5 Subtle Cultural Differences

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Lone Coke Can, Toronto

You know how much I enjoy investigating cultural differences between countries, such as tipping, shopping, eating, chatting, money, holidays or slang. Even though I’ve been living in Canada for about 8 years now, I still discover new things everyday. Immigrating is a never-ending adventure!

Indeed, when moving to a new country, cultural differences are both very fun to discover and very frustrating, because you can feel inadequate. Yet, most people adapt quickly, and after a while, they don’t even notice these little differences anymore. Immigrants go with the flow and embrace their new lives, it’s the only way to survive after all.

But there are these obvious, yet strangely subtle cultural differences you may have never really considered. Driving rules are different. You spend hours looking for household products at your supermarket. You are really not sure what the cashier is saying when he is asking if you have a dime. Welcome to the wonderful world of immigrants!

Driving — Canadians drive on the right side of the road, like their Southern neighbours, no big surprise here. But did you know that you can “right turn on red”? In Canada, and more generally in North American, vehicles at a traffic light showing a red signal to turn right can turn right when the way is clear. Apparently, this law was adopted in the 1970s to save fuel during the oil and energy crisis. If you are a pedestrian crossing, even though you have the right of way, always pay attention because cars tend to turn pretty fast sometimes. Another law you may not be familiar is the school bus traffic stop law. For instance, in Ontario, vehicles going both ways are required to stop when a school bus has its overhead red signal-lights flashing. And failing to stop results in heavy fines, so beware!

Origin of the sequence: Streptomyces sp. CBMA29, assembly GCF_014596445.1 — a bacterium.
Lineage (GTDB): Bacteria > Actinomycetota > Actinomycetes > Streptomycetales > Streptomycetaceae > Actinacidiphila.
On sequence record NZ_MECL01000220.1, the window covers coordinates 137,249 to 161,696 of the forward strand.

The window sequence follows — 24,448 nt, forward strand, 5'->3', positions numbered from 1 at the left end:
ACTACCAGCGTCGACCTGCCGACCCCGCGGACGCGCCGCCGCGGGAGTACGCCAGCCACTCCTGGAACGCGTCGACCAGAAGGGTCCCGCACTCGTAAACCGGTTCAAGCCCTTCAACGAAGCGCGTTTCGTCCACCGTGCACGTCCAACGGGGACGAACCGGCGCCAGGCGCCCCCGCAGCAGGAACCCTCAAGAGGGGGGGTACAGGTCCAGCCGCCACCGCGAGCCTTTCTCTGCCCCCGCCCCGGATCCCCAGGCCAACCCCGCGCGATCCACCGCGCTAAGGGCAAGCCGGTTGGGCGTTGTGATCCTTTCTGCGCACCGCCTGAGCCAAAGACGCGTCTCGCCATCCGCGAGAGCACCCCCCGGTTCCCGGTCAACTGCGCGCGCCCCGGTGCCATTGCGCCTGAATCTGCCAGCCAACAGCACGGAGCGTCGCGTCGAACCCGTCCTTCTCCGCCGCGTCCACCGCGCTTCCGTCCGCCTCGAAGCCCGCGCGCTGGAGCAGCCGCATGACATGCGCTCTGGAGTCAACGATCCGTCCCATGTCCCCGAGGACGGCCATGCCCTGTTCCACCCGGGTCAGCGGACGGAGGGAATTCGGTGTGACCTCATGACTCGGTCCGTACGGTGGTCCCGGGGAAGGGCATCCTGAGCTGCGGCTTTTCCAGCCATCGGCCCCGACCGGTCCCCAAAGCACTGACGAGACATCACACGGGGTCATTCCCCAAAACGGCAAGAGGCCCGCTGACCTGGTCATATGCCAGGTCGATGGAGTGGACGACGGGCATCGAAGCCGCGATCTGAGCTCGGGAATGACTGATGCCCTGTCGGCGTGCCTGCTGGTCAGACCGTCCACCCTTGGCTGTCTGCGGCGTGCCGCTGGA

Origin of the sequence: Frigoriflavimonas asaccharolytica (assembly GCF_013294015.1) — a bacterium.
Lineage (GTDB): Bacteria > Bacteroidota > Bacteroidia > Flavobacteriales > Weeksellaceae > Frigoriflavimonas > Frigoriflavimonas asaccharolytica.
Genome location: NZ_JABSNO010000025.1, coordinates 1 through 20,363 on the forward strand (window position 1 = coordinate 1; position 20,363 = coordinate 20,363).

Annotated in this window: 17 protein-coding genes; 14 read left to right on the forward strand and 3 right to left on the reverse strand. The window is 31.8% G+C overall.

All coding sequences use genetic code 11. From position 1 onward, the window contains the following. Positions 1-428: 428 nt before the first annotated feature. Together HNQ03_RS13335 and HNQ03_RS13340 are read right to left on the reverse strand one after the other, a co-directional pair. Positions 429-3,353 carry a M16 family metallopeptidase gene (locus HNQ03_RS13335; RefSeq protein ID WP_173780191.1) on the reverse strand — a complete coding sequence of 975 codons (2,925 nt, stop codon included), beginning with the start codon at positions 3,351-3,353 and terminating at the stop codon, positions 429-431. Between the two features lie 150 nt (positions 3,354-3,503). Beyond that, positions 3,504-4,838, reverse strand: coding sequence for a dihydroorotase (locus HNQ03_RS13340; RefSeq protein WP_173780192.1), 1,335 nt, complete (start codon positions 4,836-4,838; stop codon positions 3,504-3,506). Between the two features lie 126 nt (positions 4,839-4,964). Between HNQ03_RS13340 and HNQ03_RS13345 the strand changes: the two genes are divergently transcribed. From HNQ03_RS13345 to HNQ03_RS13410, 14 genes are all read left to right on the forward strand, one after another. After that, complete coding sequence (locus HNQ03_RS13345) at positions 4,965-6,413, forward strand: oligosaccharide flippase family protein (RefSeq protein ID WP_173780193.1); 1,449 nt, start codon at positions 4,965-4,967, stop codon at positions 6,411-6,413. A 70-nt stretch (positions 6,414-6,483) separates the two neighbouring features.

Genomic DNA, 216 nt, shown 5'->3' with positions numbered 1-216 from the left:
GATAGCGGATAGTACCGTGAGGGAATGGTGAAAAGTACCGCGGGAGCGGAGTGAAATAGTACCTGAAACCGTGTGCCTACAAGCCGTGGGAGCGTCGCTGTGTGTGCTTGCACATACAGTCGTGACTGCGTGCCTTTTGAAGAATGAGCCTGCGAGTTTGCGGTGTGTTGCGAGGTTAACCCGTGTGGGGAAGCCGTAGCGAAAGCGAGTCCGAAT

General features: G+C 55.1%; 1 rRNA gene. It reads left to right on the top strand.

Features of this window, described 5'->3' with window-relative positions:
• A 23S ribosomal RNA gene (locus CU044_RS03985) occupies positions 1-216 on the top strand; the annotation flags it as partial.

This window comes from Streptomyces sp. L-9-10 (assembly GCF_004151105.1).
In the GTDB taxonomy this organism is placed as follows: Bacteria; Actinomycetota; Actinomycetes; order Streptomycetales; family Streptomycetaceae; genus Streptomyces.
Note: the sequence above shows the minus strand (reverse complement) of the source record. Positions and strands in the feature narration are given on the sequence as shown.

Shopping — At first, you probably won’t be familiar with local brands and stores. It’s actually kind of fun, because for once, you don’t feel influenced by advertising or peer pressure. When I first came to Canada, I didn’t know most clothes brands and only bought stuff I liked or seemed good quality. I couldn’t have cared less about what was popular and trendy and what was not. On the other side, when you are not familiar with brands and products’ names, shopping can become an ordeal. When I was in Hong Kong, I needed to buy clothes detergent. I had no idea how to say that in English (much less in Cantonese) and I wandered along the cleaning products aisle in the supermarket for ten minutes, trying to spot a familiar name. The only one that stood out was “bleach” because, believe it or not, it was the name of one of Nirvana’s album. Doing laundry with bleach (well, I thought it was detergent!) was not such a good idea!

Holidays — A few years ago, Feng and I were shopping in a very busy mall. We were wondering why it was so busy that day when I exclaimed “oh, but it’s because it’s Wednesday!”. Feng looked at me quizzically. “Well, yes, it’s Wednesday, kids don’t have school, no wonder they are at the mall with that weather”, I explained. “But… no. Kids have school on Wednesday, why wouldn’t they?”, he said, more puzzled than ever. Turned out that was one of the many little cultural differences. In France, kids (usually up to high school) don’t have school on Wednesday, however, they have school on Saturday morning. In Canada (and probably in the rest of the world as well!), kids go to school from Monday to Friday. Similarly, you will discover a ton of new holidays in Canada, such as Thanksgiving (not on the same day as the American Thanksgiving), Canada Day or Boxing Day.

Money — Obviously, you will have to get used to a new currency in Canada. But do you know the slang for it? Loonie for the $1 coin, toonie for the $2 coin. 1¢ is a penny, 5¢ is a nickel, 10¢ is a dime and 25¢ is a quarter. Also note that Canadians love to pay with debit or use their credit card, even for very small amounts. On the other side, cheques are not that common, you mostly use them to pay the rent. This was a big change for me because French just love writing cheques!

Etiquette — You will notice different expectations for social behaviour, and a lot will be totally new to you. For instance, you will quickly learn Canadians value their personal space. Just observe people in the bus: if there is room, they each pick a different seat. Even in crowded places, people avoid touching each other, or if they do, they quickly apologize. Tipping is another social expectation you may not be familiar with. And even “fun” things, such as Baby Showers and Bachelorette parties may be new to you!